North Korea fired two short-range missiles into the East Sea early Sunday, the Joint Chiefs of Staff here said. It was the second firing of projectiles in three days.
A JCS official said the North fired what are thought to have been two Scud missiles in the early hours of the morning. They traveled about 500 km and fell into the East Sea.
The military presumes that they were the similar to the Scud missiles North Korea fired last March.
The JCS official said, "It appears to have been done to boost the accuracy of the missiles rather than their range."
North Korea has fired 11 short-range missiles so far this year, including four ballistic missiles.
A military official said, "The three short-range rockets launched last Thursday flew about 190 km, and analysis of their trajectory led to the conclusion that they were equipped with a homing device." They were the same rockets North Korea fired last February and March and they flew about 140 to 160 km. North Korea test-fired the rockets a dozen times since 2012.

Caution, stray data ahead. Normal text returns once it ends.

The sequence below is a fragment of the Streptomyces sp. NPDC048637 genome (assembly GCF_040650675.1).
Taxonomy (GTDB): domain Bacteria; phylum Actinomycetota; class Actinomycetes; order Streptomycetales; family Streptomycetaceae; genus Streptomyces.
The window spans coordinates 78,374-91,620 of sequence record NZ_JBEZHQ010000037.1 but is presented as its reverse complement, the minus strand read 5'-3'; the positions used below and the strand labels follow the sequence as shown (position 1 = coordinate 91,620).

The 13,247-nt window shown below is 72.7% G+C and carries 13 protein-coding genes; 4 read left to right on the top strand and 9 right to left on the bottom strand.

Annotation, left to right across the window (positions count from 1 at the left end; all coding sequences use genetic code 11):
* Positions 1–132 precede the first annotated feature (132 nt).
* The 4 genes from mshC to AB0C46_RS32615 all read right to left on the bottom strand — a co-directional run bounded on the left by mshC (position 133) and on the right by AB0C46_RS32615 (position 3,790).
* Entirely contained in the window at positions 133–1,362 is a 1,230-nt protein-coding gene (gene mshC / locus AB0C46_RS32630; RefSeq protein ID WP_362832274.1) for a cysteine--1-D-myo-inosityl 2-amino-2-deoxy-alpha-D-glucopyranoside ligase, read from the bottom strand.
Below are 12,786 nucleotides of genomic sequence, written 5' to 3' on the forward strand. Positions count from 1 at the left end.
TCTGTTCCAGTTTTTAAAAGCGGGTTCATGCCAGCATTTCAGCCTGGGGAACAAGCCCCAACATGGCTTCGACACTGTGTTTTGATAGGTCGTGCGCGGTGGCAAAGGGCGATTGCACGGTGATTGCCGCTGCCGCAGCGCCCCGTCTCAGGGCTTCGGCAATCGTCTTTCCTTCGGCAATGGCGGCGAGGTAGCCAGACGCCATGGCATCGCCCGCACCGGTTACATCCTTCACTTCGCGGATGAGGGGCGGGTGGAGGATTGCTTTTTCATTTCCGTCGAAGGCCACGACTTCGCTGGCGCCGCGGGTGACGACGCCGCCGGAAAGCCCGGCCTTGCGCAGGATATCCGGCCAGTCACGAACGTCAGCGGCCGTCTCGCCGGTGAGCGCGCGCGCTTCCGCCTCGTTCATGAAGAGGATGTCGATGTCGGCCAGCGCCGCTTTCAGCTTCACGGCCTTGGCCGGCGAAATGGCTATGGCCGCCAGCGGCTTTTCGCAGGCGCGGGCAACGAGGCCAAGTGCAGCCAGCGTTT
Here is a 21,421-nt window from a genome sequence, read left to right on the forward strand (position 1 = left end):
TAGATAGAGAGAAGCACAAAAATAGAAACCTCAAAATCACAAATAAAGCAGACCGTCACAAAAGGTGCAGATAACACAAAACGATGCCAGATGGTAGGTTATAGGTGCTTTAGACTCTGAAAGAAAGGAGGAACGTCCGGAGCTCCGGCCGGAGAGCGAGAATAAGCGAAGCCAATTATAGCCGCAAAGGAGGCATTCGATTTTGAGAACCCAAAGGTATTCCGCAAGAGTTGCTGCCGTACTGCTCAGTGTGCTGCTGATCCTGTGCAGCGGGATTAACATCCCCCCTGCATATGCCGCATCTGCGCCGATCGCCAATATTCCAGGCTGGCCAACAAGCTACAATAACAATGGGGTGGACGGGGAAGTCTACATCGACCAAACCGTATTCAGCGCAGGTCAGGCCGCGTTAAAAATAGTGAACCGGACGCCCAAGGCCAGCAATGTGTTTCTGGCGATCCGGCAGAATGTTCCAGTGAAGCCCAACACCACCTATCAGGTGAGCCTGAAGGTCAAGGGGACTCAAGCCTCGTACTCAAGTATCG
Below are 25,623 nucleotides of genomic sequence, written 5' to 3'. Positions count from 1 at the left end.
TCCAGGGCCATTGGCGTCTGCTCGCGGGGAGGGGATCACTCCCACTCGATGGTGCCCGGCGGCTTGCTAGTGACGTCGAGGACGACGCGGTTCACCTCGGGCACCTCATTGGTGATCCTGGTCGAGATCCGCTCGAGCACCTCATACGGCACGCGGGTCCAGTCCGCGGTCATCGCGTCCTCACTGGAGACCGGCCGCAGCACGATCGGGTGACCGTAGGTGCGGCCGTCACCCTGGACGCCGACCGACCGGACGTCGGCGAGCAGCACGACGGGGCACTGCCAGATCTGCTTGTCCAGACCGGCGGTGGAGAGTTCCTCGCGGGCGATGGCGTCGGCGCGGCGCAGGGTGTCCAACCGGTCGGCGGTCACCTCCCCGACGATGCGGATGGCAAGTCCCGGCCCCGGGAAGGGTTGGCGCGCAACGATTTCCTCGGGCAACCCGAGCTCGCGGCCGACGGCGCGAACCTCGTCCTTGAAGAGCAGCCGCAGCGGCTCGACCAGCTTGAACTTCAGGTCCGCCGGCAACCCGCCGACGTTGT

The official added Pyongyang seems to be focused on upgrading the capabilities of ballistic missiles and artillery that could be used to strike targets in South Korea and appears to have almost completed development of new artillery weapons.
North Korea did not declare a no-fly zone over waters where the missiles were projected to land.
A government official said the North probably wanted to avoid provoking Japan, which has been taking steps to improve relations with the North including easing sanctions, while sending a warning message to Chinese President Xi Jinping, who has forged closer ties with South Korea and is scheduled to visit Seoul on July 3.
Xi is the first Chinese leader to visit South Korea before North Korea and has voiced firm opposition to North Korea's nuclear program.